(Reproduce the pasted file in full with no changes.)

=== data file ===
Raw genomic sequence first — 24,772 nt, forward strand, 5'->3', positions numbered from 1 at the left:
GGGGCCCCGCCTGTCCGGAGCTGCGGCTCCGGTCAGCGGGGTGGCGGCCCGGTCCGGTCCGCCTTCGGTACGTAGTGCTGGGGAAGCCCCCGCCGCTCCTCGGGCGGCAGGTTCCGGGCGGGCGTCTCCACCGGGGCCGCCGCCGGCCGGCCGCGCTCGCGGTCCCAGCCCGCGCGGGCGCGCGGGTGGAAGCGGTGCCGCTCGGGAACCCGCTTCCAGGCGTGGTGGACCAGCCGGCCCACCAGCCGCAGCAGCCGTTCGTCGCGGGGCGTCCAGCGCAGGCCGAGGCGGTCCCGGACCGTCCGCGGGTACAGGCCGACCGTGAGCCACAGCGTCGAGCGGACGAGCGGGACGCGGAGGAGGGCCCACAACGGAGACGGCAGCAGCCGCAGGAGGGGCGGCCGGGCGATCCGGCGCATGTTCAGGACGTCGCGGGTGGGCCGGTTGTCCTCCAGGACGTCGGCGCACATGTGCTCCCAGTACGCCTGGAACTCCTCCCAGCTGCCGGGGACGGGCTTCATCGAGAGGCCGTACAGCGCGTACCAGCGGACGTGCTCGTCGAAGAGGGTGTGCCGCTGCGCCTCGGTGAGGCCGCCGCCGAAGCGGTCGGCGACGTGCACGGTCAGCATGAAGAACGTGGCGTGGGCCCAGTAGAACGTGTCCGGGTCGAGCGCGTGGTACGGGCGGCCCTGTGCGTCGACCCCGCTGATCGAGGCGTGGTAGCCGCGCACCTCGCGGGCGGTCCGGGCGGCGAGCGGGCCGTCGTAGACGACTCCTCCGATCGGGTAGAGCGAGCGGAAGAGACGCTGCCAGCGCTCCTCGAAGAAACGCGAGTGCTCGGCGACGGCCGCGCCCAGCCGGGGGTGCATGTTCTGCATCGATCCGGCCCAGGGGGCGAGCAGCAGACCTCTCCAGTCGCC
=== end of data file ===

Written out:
Raw genomic sequence first — 24,772 nt, forward strand, 5'->3', positions numbered from 1 at the left:
GGGGCCCCGCCTGTCCGGAGCTGCGGCTCCGGTCAGCGGGGTGGCGGCCCGGTCCGGTCCGCCTTCGGTACGTAGTGCTGGGGAAGCCCCCGCCGCTCCTCGGGCGGCAGGTTCCGGGCGGGCGTCTCCACCGGGGCCGCCGCCGGCCGGCCGCGCTCGCGGTCCCAGCCCGCGCGGGCGCGCGGGTGGAAGCGGTGCCGCTCGGGAACCCGCTTCCAGGCGTGGTGGACCAGCCGGCCCACCAGCCGCAGCAGCCGTTCGTCGCGGGGCGTCCAGCGCAGGCCGAGGCGGTCCCGGACCGTCCGCGGGTACAGGCCGACCGTGAGCCACAGCGTCGAGCGGACGAGCGGGACGCGGAGGAGGGCCCACAACGGAGACGGCAGCAGCCGCAGGAGGGGCGGCCGGGCGATCCGGCGCATGTTCAGGACGTCGCGGGTGGGCCGGTTGTCCTCCAGGACGTCGGCGCACATGTGCTCCCAGTACGCCTGGAACTCCTCCCAGCTGCCGGGGACGGGCTTCATCGAGAGGCCGTACAGCGCGTACCAGCGGACGTGCTCGTCGAAGAGGGTGTGCCGCTGCGCCTCGGTGAGGCCGCCGCCGAAGCGGTCGGCGACGTGCACGGTCAGCATGAAGAACGTGGCGTGGGCCCAGTAGAACGTGTCCGGGTCGAGCGCGTGGTACGGGCGGCCCTGTGCGTCGACCCCGCTGATCGAGGCGTGGTAGCCGCGCACCTCGCGGGCGGTCCGGGCGGCGAGCGGGCCGTCGTAGACGACTCCTCCGATCGGGTAGAGCGAGCGGAAGAGACGCTGCCAGCGCTCCTCGAAGAAACGCGAGTGCTCGGCGACGGCCGCGCCCAGCCGGGGGTGCATGTTCTGCATCGATCCGGCCCAGGGGGCGAGCAGCAGACCTCTCCAGTCGCC